In the fictional, banana loving town of Barranca in South America, pilot and businessman Geoff Carter (Cary Grant) is running an air service, delivering the mail through the Andes Mountains. The company is owned by “Dutchy” (Sig Ruman) who also runs the hotel, restaurant, bar and the various pilots waiting to be sent out. Dutchy has secured a lucrative, long-term future contract, if they can continue to deliver the mail on schedule. With only a week to go things are looking good, but the pilots are becoming scarce, and the weather is getting worse.
A wandering entertainer, Bonnie Lee (Jean Arthur), steps off a boat for a drink, and finds herself mesmerized by the pilots and the adventurous world that surrounds them; well, that and the debonaire Carter. Even though he told her it’s no good, she stays in town, procuring herself a room and attempting to win over his affections. She tries to be understanding to his way of life, but really, how could she be, as these pilots seem to make life damaging decisions at every turn. Things are further complicated when a replacement pilot named MacPherson (Richard Barthelmess) shows up and turns out to be a somewhat infamous pilot that once bailed from his plane, leaving his mechanic behind to die. The mechanic was Carter’s best friend and fellow pilot, “Kid’s”, younger brother. None of the other pilots will work with him (or talk to him), but Carter, in desperate need of more fliers, hires him on the stipulation that he’s willing to fly any cargo- any time- anywhere. Of course, perhaps another reason he keeps MacPherson around is that his wife, Judy (Rita Hayworth), is his former flame.
What begins as a half-hearted melodrama changes course somewhere in the second reel to become a masterfully crafted film. At the start the dialogue seems misguided, the actors look a little lost, but then everyone seems to hit their stride. The story was written by Howard Hawks, based on several different experiences that he encountered while working on other aviation films. Some of the dialogue was taken directly from conversations that Hawks witnessed while spending time among the fliers of South America, and since Hawks served as both producer and director, he was very much in control and able to create the exact picture he envisioned. Well, that is except for the performance of Jean Arthur, who adamantly refused to play the role with the smoldering sexuality that Hawks desired. The story goes that they fought constantly about her character on the set, and Hawks even told her that he would one day write the character again, and get it right. The story also goes that after the release of Howard Hawks “To Have or Have Not” (1944) starring Laurel Bacall, Hawks arrived home to find Jean Arthur in his front yard. Arthur told Hawks that she had just seen his new film and that she now fully understands what he was looking for from her.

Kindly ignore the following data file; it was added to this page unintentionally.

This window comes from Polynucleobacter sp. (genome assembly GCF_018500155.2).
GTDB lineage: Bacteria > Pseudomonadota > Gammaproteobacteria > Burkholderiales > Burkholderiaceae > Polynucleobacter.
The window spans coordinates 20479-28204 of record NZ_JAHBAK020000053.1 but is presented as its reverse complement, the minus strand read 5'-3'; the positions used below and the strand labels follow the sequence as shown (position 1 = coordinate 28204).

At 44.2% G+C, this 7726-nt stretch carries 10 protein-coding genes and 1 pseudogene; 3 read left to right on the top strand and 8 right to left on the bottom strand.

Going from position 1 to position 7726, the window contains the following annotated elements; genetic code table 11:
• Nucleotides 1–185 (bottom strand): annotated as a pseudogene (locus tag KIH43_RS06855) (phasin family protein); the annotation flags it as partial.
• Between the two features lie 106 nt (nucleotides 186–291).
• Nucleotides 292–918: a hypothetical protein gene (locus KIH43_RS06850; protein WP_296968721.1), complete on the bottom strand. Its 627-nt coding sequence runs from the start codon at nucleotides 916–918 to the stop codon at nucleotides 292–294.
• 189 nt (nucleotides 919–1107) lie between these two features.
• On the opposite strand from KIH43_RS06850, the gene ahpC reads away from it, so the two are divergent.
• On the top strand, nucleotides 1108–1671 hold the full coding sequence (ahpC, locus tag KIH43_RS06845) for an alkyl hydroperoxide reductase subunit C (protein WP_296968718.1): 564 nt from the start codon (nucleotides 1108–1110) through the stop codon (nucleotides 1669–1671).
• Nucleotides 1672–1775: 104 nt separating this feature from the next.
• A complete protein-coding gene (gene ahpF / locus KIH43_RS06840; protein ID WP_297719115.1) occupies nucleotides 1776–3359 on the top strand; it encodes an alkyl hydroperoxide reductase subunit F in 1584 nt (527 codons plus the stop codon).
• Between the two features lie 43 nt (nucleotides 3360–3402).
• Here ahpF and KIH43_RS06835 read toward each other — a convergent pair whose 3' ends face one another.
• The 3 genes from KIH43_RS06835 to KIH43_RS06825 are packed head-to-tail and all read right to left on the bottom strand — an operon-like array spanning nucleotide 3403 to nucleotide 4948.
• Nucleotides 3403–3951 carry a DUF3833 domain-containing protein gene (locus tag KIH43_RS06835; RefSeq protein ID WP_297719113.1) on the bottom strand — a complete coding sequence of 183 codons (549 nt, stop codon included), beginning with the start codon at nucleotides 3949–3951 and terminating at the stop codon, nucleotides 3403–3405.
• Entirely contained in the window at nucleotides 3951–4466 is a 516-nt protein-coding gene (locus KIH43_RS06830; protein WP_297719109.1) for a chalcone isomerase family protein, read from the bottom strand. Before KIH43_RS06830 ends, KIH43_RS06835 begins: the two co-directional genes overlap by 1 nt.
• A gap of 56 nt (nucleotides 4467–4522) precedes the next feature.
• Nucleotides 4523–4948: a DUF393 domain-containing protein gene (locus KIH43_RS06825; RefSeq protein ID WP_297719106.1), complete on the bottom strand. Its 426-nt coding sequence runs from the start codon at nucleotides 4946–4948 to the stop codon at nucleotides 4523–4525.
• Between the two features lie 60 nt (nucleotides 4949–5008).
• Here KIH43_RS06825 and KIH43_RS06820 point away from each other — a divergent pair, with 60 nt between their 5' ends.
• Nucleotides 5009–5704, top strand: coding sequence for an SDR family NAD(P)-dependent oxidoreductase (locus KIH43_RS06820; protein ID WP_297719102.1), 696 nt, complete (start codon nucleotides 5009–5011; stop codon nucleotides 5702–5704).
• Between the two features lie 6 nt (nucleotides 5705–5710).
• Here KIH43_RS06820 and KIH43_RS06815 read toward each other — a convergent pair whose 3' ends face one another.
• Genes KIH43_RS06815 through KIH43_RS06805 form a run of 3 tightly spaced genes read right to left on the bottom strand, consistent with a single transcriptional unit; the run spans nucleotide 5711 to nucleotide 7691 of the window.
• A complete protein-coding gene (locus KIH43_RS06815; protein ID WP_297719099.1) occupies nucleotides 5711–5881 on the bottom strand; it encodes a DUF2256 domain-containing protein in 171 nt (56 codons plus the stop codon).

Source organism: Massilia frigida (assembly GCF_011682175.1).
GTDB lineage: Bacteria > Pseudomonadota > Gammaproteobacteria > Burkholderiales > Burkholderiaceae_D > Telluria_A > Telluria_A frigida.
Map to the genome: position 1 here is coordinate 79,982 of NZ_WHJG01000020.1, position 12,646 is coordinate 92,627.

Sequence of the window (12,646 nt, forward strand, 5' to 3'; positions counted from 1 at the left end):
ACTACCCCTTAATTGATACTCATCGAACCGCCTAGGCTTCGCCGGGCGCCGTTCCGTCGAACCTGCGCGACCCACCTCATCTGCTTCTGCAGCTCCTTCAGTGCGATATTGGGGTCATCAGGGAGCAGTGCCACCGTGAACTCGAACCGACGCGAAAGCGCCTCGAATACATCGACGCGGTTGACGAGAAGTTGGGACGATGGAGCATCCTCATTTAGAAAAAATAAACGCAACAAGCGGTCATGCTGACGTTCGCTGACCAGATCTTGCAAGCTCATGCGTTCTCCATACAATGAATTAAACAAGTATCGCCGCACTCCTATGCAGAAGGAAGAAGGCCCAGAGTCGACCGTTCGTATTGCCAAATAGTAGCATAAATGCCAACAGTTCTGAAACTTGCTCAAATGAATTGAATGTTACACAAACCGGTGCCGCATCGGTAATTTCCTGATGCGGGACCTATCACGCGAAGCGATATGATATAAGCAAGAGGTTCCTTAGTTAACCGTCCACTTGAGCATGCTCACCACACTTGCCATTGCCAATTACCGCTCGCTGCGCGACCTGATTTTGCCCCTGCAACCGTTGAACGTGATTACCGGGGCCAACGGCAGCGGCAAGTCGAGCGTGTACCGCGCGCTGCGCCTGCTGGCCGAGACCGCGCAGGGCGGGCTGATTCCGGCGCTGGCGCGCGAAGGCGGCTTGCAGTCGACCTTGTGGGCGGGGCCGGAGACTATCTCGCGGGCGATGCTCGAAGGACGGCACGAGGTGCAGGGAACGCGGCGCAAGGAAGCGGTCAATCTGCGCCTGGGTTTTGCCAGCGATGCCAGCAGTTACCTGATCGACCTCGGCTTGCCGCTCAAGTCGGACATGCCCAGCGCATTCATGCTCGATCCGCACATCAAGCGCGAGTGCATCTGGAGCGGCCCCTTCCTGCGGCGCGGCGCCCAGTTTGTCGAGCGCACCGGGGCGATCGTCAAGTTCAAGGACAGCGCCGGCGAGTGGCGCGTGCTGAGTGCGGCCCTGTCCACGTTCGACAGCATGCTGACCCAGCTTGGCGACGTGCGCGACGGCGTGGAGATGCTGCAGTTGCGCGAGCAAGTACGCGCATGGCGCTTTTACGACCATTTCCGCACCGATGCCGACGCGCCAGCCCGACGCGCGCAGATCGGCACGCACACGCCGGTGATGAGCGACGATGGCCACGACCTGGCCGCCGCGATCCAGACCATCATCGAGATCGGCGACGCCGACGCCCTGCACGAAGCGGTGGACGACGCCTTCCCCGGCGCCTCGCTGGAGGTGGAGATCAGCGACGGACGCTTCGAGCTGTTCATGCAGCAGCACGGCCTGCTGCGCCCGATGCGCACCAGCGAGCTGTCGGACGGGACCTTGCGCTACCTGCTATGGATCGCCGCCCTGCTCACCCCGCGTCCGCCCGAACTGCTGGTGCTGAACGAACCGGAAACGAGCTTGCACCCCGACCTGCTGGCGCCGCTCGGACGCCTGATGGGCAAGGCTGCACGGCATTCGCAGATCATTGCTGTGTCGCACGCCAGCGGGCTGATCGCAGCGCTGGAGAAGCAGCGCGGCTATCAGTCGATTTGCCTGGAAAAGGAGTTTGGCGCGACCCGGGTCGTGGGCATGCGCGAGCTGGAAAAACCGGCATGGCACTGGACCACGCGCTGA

Personally I feel that her character didn’t need that element, primarily because up-and-comer Rita Hayworth brought plenty of sexuality to the film, and since the two characters aren’t fighting over the same man, there ended up being a contrast between their characters, not a clichéd feuding.
The real star of the picture, however, is Cary Grant. Sure Grant was already popular and charming, but prior to “Only Angels Have Wings,” his films required a leading lady who often times would over shadow Grant- Irene Dunne in “The Awful Truth” (1937) and Katharine Hepburn in both “Bringing Up Baby” (1938) and “Holiday” (1938). This is the first Cary Grant film where he seems to take charge and make everyone else try to creep out of his shadow.
Adding to the overall splendor of this film are the supporting actors who do exactly that- they support. Star of the silent screen, Richard Barthelmess, had a career on the down-slide. Talking films just didn’t open doors for him, but yet this performance brings his talents into the spotlight once again. Perhaps it’s because much of his acting is done with his eyes- in fact his scarred eyes, as a botched facial surgery left him with X-shaped scars under each eye, which Hawks choose to leave, adding to his characters thick, multi-layered background story.
Thomas Mitchell is always great, and this film is no exception. 1939 was a busy year for Mitchell, who found himself not only in this staple of American cinema, but also in three films nominated for Best Picture, “Gone with the Wind,”“Mr. Smith Goes to Washington” (alongside Jean Arthur again) and “Stagecoach,” which won him a Best Supporting Actor Oscar. Not that he wasn’t brilliant in “Stagecoach,” but when one actor has four roles all this memorable, in one year, it’s hard not to give him the award.
Rita Hayworth wasn’t necessarily Hawks’s choice for this role. That decision came from up top, where Hayworth was considered a “valuable commodity” in need of a breakout role. It turns out she got exactly that. Hayworth isn’t a major part of the film, but she is certainly memorable when she’s there. Her screen presence is undeniable, and anything that she lacks in acting ability, she makes up for in screen charisma.
“Only Angels Have Wings” was nominated for two Academy Awards: one for Best Effects Special Effects (Roy Davidson & Edwin C. Hahn), and one for Best Cinematography Black and White (Joseph Walker). Both of these nominations were highly deserving, but it’s important to point out that the best cinematography of the film is during the aerial sequences, which were in fact done by Paul Metz. These scenes stand out in the film, and are just as memorable as any of the performances.
The main reason “Only Angels Have Wings” is still such a historic film is that it proves that if every aspect is done properly- if everybody involved gives their best, a film can be appreciated and enjoyed by everyone for years to come.